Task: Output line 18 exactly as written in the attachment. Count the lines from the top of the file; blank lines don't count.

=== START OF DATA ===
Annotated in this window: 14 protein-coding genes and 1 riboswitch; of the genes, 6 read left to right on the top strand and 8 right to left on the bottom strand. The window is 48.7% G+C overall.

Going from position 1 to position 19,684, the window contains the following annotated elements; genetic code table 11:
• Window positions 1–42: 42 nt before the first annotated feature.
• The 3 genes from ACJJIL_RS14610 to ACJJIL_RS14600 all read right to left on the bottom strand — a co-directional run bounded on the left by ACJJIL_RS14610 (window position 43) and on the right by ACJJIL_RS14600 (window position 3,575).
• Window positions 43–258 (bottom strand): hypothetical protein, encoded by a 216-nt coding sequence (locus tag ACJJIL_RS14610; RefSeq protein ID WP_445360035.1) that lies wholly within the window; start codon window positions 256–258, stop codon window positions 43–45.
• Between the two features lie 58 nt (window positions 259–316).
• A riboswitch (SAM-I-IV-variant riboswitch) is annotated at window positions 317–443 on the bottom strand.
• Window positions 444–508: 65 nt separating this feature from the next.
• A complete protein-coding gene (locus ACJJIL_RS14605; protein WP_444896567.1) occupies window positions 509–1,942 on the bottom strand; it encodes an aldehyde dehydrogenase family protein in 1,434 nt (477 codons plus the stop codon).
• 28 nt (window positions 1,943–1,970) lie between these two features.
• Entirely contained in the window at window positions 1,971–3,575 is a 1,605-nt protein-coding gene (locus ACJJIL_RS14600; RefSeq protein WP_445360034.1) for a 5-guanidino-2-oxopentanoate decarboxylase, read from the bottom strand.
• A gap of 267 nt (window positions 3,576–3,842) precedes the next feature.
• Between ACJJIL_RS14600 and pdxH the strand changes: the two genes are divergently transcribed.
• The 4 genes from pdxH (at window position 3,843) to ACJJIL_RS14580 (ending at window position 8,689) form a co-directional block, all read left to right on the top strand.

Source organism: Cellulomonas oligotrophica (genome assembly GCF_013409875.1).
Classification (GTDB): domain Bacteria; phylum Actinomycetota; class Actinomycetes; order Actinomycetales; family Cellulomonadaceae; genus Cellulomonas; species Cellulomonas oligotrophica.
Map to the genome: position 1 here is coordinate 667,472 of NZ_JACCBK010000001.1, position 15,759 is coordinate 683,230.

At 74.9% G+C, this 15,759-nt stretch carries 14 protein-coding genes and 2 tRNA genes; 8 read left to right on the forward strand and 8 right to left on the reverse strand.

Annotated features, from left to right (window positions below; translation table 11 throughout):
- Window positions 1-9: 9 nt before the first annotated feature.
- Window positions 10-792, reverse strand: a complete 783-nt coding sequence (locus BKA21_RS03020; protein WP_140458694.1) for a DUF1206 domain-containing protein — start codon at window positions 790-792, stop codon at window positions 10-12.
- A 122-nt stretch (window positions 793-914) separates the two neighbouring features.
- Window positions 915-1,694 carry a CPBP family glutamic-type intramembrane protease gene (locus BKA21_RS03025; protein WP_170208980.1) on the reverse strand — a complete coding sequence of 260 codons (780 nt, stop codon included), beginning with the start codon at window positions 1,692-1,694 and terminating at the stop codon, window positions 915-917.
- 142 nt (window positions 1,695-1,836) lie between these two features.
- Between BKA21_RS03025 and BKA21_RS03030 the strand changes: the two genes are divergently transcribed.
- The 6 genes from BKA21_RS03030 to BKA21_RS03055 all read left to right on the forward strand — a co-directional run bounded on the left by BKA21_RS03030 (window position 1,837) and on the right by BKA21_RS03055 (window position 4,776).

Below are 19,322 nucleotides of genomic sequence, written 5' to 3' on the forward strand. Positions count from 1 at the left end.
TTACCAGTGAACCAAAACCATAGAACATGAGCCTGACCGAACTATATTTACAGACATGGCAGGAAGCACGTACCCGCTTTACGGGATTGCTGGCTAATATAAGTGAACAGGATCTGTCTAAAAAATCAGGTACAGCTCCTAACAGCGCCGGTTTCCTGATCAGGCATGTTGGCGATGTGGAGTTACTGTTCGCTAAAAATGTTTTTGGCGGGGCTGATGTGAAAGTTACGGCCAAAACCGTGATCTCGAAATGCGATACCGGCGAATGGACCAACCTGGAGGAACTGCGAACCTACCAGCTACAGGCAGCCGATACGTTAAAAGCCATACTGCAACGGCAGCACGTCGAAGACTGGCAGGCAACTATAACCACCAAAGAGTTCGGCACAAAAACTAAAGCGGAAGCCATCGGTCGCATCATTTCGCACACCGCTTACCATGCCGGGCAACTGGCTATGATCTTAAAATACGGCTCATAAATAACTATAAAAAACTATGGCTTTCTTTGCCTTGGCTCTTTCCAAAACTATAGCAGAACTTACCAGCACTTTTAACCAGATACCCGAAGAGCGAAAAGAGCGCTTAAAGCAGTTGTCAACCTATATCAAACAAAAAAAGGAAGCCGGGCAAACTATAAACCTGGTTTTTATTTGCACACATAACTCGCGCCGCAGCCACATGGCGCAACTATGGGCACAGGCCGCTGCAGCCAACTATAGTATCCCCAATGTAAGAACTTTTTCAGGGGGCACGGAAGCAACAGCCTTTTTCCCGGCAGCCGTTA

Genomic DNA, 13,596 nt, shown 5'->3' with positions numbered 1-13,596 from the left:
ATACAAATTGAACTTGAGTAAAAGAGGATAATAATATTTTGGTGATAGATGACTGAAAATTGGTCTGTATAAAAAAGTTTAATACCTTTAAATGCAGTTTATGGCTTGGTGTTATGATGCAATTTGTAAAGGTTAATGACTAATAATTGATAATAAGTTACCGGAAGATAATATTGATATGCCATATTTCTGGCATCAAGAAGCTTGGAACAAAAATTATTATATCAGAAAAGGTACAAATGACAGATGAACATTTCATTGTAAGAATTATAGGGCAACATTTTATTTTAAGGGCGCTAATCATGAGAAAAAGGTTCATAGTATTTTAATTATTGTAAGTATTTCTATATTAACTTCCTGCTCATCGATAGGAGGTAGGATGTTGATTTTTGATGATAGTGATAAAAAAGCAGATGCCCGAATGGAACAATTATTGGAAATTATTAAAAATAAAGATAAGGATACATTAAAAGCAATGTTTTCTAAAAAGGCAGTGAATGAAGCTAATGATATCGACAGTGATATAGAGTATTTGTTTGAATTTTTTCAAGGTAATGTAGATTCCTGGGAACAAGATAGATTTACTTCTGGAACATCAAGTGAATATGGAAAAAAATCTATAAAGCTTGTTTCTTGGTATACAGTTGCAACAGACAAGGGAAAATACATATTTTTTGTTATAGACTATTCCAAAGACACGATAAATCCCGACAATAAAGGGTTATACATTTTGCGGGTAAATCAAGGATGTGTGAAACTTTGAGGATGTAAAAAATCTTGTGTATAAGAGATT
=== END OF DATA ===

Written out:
At 74.9% G+C, this 15,759-nt stretch carries 14 protein-coding genes and 2 tRNA genes; 8 read left to right on the forward strand and 8 right to left on the reverse strand.